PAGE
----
Edward Coley BURNE-JONES
(Birmingham 1833 - London 1898)
Study for the Head of a Youth (Perseus)
Signed with the artist’s initials E B-J at the lower right.
197 x 120 mm. (7 3/4 x 4 3/4 in.)
A review of the exhibition noted of The Rock of Doom that, ‘The English artist treats the Greek legend in a medieval spirit, or rather in that of the Italian Renaissance. Perseus is a slender and decidedly elegant knight, clad in mail and plate which may be dated broadly from the middle of the fifteenth century of our era…But the genius of the artist casts so powerful a spell over the visitor that he will not trouble about the incongruities of Mr. Burne Jones’s subject or his treatment of it…Literal vraisemblance does not exist for our painter, who has devised, so to say, his own nature, and represents it is his own way, and for him it is sufficient that it is self-consistent and profoundly beautiful, and romantic in the noblest sense of that much abused term. That his picture possesses these qualities, and excels in colour, tender and noble expression, exquisite illumination, and the passionate movement of the deliverer, has been admitted by all who have seen it.’
A set of full-scale cartoons for the Perseus series, painted in watercolour and gouache on canvas between 1877 and 1885, were framed and displayed in Burne-Jones’s garden studio, ‘where they were universally admired for their extraordinary vigor and dramatic power’; these are today in the collection of the Southampton City Art Gallery. The finished cartoon for The Rock of Doom at Southampton is in almost all respects identical to the final oil painting now in Stuttgart. Both depict the moment when Perseus reveals himself to the bound Andromeda by removing the helmet that had rendered him invisible.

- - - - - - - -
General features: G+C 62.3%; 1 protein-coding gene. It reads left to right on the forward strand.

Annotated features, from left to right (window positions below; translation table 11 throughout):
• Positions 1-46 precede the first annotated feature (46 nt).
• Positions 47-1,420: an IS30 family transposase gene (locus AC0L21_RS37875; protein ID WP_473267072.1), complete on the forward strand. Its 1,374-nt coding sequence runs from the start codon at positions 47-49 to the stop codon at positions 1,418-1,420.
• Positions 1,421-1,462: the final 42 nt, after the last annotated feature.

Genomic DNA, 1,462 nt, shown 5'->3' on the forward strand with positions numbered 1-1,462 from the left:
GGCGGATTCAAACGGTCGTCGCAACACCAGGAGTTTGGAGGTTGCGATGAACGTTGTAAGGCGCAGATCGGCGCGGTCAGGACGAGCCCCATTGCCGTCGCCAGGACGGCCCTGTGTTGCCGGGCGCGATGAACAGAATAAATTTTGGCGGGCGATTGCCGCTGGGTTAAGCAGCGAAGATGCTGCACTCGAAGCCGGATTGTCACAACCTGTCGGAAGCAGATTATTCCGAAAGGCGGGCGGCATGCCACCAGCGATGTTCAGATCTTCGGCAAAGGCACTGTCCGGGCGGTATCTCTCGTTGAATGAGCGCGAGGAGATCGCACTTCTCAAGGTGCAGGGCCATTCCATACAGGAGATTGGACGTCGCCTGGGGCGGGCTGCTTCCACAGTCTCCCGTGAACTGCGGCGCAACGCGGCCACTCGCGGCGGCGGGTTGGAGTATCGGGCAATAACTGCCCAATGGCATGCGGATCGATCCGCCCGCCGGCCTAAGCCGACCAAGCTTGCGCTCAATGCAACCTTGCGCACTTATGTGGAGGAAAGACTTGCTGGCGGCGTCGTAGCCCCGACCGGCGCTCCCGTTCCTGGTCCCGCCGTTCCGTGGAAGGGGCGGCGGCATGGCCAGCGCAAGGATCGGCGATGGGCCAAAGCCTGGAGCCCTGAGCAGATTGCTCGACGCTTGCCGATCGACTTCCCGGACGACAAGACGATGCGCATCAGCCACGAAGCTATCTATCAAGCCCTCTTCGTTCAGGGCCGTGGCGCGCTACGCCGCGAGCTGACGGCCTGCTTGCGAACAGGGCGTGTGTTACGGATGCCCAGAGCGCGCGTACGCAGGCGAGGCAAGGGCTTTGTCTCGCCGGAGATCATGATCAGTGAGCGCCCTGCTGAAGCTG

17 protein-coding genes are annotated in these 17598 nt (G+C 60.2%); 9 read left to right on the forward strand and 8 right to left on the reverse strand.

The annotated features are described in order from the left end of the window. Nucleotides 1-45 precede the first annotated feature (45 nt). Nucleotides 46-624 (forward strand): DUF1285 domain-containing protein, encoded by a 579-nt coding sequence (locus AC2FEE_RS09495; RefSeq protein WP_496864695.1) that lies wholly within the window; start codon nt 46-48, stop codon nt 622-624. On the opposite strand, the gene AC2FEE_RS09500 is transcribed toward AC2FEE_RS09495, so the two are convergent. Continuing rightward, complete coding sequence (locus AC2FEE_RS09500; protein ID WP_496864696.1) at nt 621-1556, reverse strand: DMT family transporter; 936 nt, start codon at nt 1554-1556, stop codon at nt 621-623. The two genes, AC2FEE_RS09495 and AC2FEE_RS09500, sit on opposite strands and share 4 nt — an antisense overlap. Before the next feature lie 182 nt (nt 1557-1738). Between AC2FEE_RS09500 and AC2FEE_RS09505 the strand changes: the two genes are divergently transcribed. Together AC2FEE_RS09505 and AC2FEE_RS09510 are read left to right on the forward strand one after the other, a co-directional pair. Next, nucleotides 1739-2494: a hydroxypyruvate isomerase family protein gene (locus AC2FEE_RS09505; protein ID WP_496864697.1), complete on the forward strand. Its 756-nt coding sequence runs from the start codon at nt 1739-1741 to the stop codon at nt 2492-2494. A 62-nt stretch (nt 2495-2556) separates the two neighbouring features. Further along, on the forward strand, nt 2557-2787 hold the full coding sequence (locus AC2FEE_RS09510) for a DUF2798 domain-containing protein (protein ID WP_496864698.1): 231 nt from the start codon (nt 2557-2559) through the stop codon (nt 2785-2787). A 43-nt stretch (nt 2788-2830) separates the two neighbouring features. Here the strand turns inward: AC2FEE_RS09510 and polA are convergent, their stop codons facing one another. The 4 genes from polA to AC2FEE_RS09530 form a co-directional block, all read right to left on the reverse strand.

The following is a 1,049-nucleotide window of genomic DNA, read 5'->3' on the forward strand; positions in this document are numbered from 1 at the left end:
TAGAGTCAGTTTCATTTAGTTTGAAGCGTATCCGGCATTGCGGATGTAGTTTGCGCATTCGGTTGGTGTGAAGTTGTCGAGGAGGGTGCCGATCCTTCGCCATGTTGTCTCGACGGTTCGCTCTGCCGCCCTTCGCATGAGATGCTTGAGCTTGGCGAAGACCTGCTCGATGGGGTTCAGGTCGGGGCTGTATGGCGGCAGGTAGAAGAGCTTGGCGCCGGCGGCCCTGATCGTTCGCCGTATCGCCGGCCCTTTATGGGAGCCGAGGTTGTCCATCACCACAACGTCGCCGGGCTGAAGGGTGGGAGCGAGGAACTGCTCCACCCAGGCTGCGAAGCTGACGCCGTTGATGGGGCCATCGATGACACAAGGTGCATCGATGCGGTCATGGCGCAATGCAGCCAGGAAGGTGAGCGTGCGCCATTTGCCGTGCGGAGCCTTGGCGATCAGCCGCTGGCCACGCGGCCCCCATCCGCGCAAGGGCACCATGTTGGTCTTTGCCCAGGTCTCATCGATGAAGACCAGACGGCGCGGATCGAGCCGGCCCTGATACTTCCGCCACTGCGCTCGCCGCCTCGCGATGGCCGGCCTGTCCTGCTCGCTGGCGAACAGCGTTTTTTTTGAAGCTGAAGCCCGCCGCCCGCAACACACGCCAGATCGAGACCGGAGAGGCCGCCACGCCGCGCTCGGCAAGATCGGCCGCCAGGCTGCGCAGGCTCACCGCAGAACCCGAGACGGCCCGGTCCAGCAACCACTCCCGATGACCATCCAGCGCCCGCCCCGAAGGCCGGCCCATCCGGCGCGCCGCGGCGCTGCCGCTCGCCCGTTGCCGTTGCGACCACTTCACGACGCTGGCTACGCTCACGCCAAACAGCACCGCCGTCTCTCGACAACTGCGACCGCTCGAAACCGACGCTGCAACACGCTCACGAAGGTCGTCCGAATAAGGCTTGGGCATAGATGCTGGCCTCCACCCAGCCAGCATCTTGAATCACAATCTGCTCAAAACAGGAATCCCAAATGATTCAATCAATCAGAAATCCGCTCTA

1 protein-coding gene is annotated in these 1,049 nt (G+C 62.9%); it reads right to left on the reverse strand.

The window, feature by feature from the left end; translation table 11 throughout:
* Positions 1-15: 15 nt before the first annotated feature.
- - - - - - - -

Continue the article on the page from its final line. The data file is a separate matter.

The present sheet is characteristic of Burne-Jones’s preparatory drawings in his ‘use of a fine but soft pencil, in which he set himself high standards of finish.’ As he told his studio assistant, Thomas Rooke, in 1896, ‘I never use [pencil] to sketch with, I use it as a finishing instrument. But it’s always touch and go whether I can manage it even now. Sometimes knots will come in, and I can never get them out. I mean little black specks. There’s no drawing I consider perfect. I often let one pass only because of expression, or facts I want in it, but unless – if I’ve once india-rubbered it, it doesn’t make a good drawing. I look on a perfectly successful drawing as one built up on a groundwork of clear lines till it’s finished.’
When he received the commission for the Perseus series from Balfour, Burne-Jones immediately began making drawings and studies for the scheme. As one of his modern biographers has noted, ‘As with all his new subjects there was an immediate onrush of activity…His sketchbooks show the depth of his concentration as the subject started gripping his imagination. There are pages and pages of preliminary studies…There is still the same love and exuberance of drawing for its own sake people noticed in Burne-Jones when he was a boy.’